Charlie Wolf and his twin brother, John, still argue about it today. It was Thanksgiving 1956. The twins and 18 or so friends, neighbors and athletic rivals from several high schools gathered for a game of football at a field in Chevy Chase. Charlie Wolf was captain of one team. John Wolf was captain of the other.

What happened at the end of the game is in dispute. Charlie Wolf said his team won, 42-0. John Wolf, who is six minutes younger, said his team won, though he couldn't remember the score.

"We fought to win," joked Charlie Wolf, 64, who runs a payroll company and lives in Potomac. "Blood, sweat and tears."

Yesterday morning, the twins played their 50th Turkey Bowl with some of the same men they have competed against since they were 15. Now in their sixties, many watched from the sidelines as their sons and grandsons played. Once again, no one could say who won, but this time no one even wanted to claim victory.

"To be honest, nobody cares," said Ed Quinn, 64, one of the original players, who graduated from St. John's College High School in the District.

About 100 people -- the original players and their families -- turned out for the 50th Turkey Bowl in Chevy Chase, not far from the field in Rock Creek Park that they used all those years ago. They feasted on omelets, bagels and bloody marys. They talked about their children and grandchildren. They bragged about injuries suffered in past Turkey Bowls, pulled hamstrings somehow proving their devotion to the game.

And occasionally they played football on the soggy field, though not very well. An hour into the game, neither team had scored. "I'm just out here for the fun," said Michael DuFour, 41, a lawyer who played with his uncle and 12-year-old son.

The original players didn't have to travel far to make it to the game. In a region known for its transient population, they have pretty much stayed where they are. So have most of their children and their children's children.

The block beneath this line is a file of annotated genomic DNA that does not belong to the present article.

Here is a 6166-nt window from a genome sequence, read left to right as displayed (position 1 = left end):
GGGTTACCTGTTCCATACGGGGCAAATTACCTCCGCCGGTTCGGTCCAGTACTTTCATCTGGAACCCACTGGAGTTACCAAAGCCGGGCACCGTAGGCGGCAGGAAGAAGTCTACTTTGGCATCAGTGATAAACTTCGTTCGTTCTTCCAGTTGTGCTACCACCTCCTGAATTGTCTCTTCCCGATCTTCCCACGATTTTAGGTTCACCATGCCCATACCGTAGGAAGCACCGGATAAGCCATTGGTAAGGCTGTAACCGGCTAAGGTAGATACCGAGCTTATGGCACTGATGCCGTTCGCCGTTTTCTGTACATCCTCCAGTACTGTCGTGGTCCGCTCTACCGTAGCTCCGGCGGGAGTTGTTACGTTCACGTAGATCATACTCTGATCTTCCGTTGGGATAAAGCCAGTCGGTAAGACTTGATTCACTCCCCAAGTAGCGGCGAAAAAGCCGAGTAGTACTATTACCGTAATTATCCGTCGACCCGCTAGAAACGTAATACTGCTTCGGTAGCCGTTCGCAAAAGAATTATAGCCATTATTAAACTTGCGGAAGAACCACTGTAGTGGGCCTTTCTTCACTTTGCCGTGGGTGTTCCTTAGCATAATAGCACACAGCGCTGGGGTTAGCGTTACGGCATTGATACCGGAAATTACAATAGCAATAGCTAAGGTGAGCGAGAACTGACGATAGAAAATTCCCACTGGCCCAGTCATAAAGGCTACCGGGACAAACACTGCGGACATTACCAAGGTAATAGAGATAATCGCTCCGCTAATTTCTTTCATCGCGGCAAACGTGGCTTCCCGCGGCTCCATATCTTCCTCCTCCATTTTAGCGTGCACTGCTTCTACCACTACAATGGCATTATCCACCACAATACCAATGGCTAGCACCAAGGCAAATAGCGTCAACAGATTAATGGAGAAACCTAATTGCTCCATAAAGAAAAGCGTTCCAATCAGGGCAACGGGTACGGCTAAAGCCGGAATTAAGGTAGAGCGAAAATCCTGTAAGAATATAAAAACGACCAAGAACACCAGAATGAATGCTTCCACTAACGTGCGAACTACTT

"My father jokes, four generations and we haven't moved more than a mile away," said DuFour, who actually lives two miles away from the Bethesda house in which he grew up.

"In the old days, Washington, D.C., was a very small, tight-knit community," said Carl MacCartee, 64, an orthopedic surgeon who calls himself the team doctor. "We all knew each other, we went to parties together, we played each other in sports."

Yesterday's game started as an organized affair. Orange brochures were handed out with team assignments. The names were the same as they were in 1956, but they had multiplied: There were seven DuFours, four Blomquists and three Sweeneys.

Once again, Charlie Wolf was co-captain of one team, the Gobblers. John Wolf, a lawyer who lives in North Bethesda, served as co-captain of the Turkeys.

This time, neither Wolf spent much time on the field, and neither seemed concerned about the score. Soon enough, the match descended into chaos, with several children not on the roster finding their way onto the field. At times, the 6-year-olds seemed too much competition for the 66-year-olds. Even a girl tried to play, which is allowed but had never happened.

All that didn't matter to Bill Blomquist, 64, a Bethesda native and Walter Johnson High School graduate who went into mortgage banking. Blomquist said the Turkey Bowl is more than a game to the original players, who have gone through marriages, illnesses and family deaths together. Many of them keep in touch throughout the year.

"We're at that age where you lose a friend a year," Blomquist said. "If you ask people why they come here, that's why. That's what a lot of this is about: being supportive."

Their children have also grown to appreciate the games. "It wouldn't be Thanksgiving without this," said Alex DuFour, a 26-year-old law student whose father was part of the original group.

At 11:30 a.m., someone finally scored a touchdown. Appropriately enough, it was an old-timer: Byron Ziegler, 63. Though not an original player, Ziegler has participated in the Turkey Bowl for 30 years.

He has also become a legend. One year, he passed out on the field, woke up and kept playing. After the game, he went to the hospital with an irregular heartbeat. He refuses to stop playing.

"As long as I can physically move and not embarrass myself, I'll play," he said.

Brian Blomquist tries to elude Mike Morris in the Turkey Bowl, a decades-old tradition for some families in the Chevy Chase area.John Leyes, left, and Brendan Quinn. Some of the men who started the Turkey Bowl in their teens in the 1950s are still playing, along with family members and others.